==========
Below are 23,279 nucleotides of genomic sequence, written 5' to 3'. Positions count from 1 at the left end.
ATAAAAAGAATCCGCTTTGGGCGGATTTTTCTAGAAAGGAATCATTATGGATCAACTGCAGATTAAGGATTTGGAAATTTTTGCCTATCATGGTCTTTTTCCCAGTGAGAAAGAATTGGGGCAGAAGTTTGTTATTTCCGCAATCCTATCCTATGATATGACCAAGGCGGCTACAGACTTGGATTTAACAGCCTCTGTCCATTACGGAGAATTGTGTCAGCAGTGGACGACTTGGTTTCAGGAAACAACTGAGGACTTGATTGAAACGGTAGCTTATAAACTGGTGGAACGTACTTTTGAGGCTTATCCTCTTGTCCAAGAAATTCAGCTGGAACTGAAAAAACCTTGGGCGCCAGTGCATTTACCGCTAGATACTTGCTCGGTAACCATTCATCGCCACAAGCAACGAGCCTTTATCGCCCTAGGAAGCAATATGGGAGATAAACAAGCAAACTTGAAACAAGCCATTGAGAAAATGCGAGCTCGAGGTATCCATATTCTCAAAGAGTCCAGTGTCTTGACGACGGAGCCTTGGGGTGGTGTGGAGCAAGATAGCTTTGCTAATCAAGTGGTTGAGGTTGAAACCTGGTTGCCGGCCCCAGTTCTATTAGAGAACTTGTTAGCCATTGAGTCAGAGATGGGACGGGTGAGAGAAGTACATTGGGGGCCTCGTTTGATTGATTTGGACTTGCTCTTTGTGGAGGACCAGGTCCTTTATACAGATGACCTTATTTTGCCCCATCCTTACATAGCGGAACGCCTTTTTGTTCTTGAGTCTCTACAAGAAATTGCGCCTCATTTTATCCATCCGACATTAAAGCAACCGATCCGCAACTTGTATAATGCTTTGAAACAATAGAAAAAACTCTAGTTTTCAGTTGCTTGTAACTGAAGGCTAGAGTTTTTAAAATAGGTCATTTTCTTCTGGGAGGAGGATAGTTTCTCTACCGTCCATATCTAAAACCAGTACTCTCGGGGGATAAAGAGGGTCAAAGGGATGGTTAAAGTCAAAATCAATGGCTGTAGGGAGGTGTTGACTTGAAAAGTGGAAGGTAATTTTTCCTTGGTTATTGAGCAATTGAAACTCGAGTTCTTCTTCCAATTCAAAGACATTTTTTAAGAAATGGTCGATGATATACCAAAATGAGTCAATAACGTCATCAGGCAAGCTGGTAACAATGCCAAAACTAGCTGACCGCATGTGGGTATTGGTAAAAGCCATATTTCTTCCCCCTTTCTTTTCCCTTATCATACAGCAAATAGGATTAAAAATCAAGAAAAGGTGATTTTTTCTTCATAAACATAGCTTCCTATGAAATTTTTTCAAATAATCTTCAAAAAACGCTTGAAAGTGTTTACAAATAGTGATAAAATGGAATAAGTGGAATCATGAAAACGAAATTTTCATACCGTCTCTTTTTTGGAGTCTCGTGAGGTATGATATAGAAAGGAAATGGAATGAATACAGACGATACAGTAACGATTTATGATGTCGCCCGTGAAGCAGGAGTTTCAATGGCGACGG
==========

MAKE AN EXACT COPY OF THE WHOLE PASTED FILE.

Below are 23,279 nucleotides of genomic sequence, written 5' to 3'. Positions count from 1 at the left end.
ATAAAAAGAATCCGCTTTGGGCGGATTTTTCTAGAAAGGAATCATTATGGATCAACTGCAGATTAAGGATTTGGAAATTTTTGCCTATCATGGTCTTTTTCCCAGTGAGAAAGAATTGGGGCAGAAGTTTGTTATTTCCGCAATCCTATCCTATGATATGACCAAGGCGGCTACAGACTTGGATTTAACAGCCTCTGTCCATTACGGAGAATTGTGTCAGCAGTGGACGACTTGGTTTCAGGAAACAACTGAGGACTTGATTGAAACGGTAGCTTATAAACTGGTGGAACGTACTTTTGAGGCTTATCCTCTTGTCCAAGAAATTCAGCTGGAACTGAAAAAACCTTGGGCGCCAGTGCATTTACCGCTAGATACTTGCTCGGTAACCATTCATCGCCACAAGCAACGAGCCTTTATCGCCCTAGGAAGCAATATGGGAGATAAACAAGCAAACTTGAAACAAGCCATTGAGAAAATGCGAGCTCGAGGTATCCATATTCTCAAAGAGTCCAGTGTCTTGACGACGGAGCCTTGGGGTGGTGTGGAGCAAGATAGCTTTGCTAATCAAGTGGTTGAGGTTGAAACCTGGTTGCCGGCCCCAGTTCTATTAGAGAACTTGTTAGCCATTGAGTCAGAGATGGGACGGGTGAGAGAAGTACATTGGGGGCCTCGTTTGATTGATTTGGACTTGCTCTTTGTGGAGGACCAGGTCCTTTATACAGATGACCTTATTTTGCCCCATCCTTACATAGCGGAACGCCTTTTTGTTCTTGAGTCTCTACAAGAAATTGCGCCTCATTTTATCCATCCGACATTAAAGCAACCGATCCGCAACTTGTATAATGCTTTGAAACAATAGAAAAAACTCTAGTTTTCAGTTGCTTGTAACTGAAGGCTAGAGTTTTTAAAATAGGTCATTTTCTTCTGGGAGGAGGATAGTTTCTCTACCGTCCATATCTAAAACCAGTACTCTCGGGGGATAAAGAGGGTCAAAGGGATGGTTAAAGTCAAAATCAATGGCTGTAGGGAGGTGTTGACTTGAAAAGTGGAAGGTAATTTTTCCTTGGTTATTGAGCAATTGAAACTCGAGTTCTTCTTCCAATTCAAAGACATTTTTTAAGAAATGGTCGATGATATACCAAAATGAGTCAATAACGTCATCAGGCAAGCTGGTAACAATGCCAAAACTAGCTGACCGCATGTGGGTATTGGTAAAAGCCATATTTCTTCCCCCTTTCTTTTCCCTTATCATACAGCAAATAGGATTAAAAATCAAGAAAAGGTGATTTTTTCTTCATAAACATAGCTTCCTATGAAATTTTTTCAAATAATCTTCAAAAAACGCTTGAAAGTGTTTACAAATAGTGATAAAATGGAATAAGTGGAATCATGAAAACGAAATTTTCATACCGTCTCTTTTTTGGAGTCTCGTGAGGTATGATATAGAAAGGAAATGGAATGAATACAGACGATACAGTAACGATTTATGATGTCGCCCGTGAAGCAGGAGTTTCAATGGCGACGG